Queenslanders have been warned to prepare for a tropical cyclone to make landfall in the state’s far north early on Monday.
A low pressure system moving towards the coast formed into Tropical Cyclone Tiffany on Sunday afternoon, the Bureau of Meteorology confirmed.
Earlier predictions had the system making landfall about 4am on Monday but the bureau said that would depend whether it hit north or south of Cape Melville, which is more than 80km further east than the coastline to its north.
The cyclone is forecast to cross Cape York Peninsula before moving into the Gulf of Carpentaria.
Warnings are in place for several areas including Cape Grenville to Cape Tribulation, including Lockhart River and Cooktown.
Residents from Kowanyama to Mapoon including Weipa are in the watch area, and should consider what action they will need to take if the cyclone threat increases.
Senior meteorologist Dean Narramore said the bureau was closely monitoring the cyclone.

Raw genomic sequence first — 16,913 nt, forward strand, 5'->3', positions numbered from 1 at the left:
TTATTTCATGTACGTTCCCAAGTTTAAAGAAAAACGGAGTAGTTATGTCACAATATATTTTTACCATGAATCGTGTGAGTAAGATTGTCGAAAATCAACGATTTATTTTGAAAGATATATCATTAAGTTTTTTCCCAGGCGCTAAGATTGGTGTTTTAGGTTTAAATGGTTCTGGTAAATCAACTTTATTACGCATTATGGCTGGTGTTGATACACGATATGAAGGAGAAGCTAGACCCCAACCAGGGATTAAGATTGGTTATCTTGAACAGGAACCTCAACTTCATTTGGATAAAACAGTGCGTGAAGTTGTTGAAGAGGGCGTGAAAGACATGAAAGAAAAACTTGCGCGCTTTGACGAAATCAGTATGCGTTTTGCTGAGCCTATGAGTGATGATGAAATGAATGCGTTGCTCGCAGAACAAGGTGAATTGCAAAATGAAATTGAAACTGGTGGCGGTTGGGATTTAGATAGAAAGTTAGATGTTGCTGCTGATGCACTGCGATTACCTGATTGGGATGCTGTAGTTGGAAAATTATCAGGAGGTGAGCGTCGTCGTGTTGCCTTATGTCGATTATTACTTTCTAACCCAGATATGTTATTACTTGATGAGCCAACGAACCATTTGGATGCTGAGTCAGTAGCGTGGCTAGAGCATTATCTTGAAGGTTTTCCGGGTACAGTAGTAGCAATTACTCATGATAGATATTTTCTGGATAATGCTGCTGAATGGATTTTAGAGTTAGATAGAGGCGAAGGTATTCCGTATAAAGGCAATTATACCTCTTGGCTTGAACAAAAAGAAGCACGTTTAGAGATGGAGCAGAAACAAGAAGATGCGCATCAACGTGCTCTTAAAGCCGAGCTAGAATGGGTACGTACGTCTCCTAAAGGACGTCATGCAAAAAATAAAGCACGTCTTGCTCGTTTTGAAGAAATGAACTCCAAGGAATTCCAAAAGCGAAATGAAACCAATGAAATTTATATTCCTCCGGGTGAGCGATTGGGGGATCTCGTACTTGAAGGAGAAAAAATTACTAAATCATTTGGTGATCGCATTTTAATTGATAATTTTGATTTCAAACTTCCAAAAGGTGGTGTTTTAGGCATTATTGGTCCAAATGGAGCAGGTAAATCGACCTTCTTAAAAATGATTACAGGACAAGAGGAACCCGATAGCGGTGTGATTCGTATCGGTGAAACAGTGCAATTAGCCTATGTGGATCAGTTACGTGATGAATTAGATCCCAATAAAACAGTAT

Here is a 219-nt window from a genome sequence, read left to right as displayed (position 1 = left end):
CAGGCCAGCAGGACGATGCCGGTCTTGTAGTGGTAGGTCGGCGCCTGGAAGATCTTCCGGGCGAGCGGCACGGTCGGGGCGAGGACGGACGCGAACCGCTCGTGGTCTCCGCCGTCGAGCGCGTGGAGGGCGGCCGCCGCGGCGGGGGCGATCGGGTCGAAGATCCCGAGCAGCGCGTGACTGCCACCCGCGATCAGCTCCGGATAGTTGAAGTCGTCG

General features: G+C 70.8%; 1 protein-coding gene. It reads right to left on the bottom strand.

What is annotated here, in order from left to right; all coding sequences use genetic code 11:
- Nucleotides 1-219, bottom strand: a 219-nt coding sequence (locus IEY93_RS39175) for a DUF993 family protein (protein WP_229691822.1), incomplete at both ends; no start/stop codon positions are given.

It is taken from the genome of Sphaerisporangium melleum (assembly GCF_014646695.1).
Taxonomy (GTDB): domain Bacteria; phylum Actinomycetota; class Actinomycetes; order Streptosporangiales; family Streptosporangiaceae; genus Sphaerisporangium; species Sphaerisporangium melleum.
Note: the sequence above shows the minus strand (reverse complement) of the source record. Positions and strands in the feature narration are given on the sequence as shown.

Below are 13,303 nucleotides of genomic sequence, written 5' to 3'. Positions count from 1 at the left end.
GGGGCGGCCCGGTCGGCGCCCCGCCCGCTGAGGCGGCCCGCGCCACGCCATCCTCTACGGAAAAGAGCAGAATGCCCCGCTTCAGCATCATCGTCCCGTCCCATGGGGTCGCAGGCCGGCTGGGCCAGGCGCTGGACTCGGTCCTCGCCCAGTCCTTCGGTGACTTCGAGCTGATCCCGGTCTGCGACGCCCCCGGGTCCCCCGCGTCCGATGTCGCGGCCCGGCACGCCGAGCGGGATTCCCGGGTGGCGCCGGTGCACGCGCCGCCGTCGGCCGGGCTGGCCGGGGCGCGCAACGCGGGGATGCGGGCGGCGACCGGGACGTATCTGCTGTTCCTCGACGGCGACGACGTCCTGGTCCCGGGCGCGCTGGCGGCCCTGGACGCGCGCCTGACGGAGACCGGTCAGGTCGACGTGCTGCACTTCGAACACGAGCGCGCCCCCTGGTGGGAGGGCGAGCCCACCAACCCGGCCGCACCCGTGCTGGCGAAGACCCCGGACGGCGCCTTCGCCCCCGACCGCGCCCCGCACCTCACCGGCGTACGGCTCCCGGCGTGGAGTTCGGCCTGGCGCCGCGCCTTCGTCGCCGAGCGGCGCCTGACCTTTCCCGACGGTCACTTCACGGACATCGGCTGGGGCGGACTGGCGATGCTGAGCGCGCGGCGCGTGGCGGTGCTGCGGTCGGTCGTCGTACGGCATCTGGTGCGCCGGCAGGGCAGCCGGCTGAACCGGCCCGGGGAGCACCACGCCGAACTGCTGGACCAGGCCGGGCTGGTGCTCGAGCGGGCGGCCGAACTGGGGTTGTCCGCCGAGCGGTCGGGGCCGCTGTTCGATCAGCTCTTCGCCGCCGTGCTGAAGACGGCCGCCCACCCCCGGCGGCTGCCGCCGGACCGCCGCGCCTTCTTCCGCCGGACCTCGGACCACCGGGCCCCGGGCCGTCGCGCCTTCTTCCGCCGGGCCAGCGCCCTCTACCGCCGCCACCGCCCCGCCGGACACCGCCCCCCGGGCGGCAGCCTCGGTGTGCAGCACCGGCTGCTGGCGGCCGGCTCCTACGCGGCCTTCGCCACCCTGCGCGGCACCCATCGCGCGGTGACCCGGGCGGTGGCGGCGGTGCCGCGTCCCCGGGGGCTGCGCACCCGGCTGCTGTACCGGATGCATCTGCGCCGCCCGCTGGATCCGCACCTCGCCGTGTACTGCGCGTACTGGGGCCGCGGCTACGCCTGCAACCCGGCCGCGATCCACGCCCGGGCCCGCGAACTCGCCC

“From tomorrow, people in far north Queensland communities will start seeing and feeling the effects of Tropical Cyclone Tiffany as it comes closer to the coast, which means an increased risk of flooding and some localised damage in these regions,’ Mr Narramore said.
“Tropical cyclones can intensify very quickly, and shift direction, so we will be updating our warnings and advice to the community and our emergency services colleagues as this system progresses.”
“We are expecting heavy rainfall and damaging winds as a result of this system, so regardless of whether it is a tropical low or a tropical cyclone, there is still an increased risk of flooding and some localised damage in the region,” Mr Narramore said.
Mr Narramore warned tropical system could intensify very quickly and shift direction, saying the bureau would issue regular updates.
The cyclone comes after the Fraser Coast region, about 1500km south, saw floodwaters peak above 10m this weekend, amid the heaviest rainfall ever recorded.
Residents were sent an emergency text message telling them to get to higher ground “immediately”.
Mount Joseph, 200km north-west of Brisbane, recorded 451mm of rain, the highest daily total in more 100 years, Weatherzone, said.
Some areas got as much as five times their monthly average rain.
A 22-year-old Sunshine Coast man died when he drove into floodwaters and a search is continuing for a 14-year-old girl who went missing near Gympie.
Floodwaters are expected to peak at 10.5 metres at Maryborough this evening, and 80 homes are in the danger zone.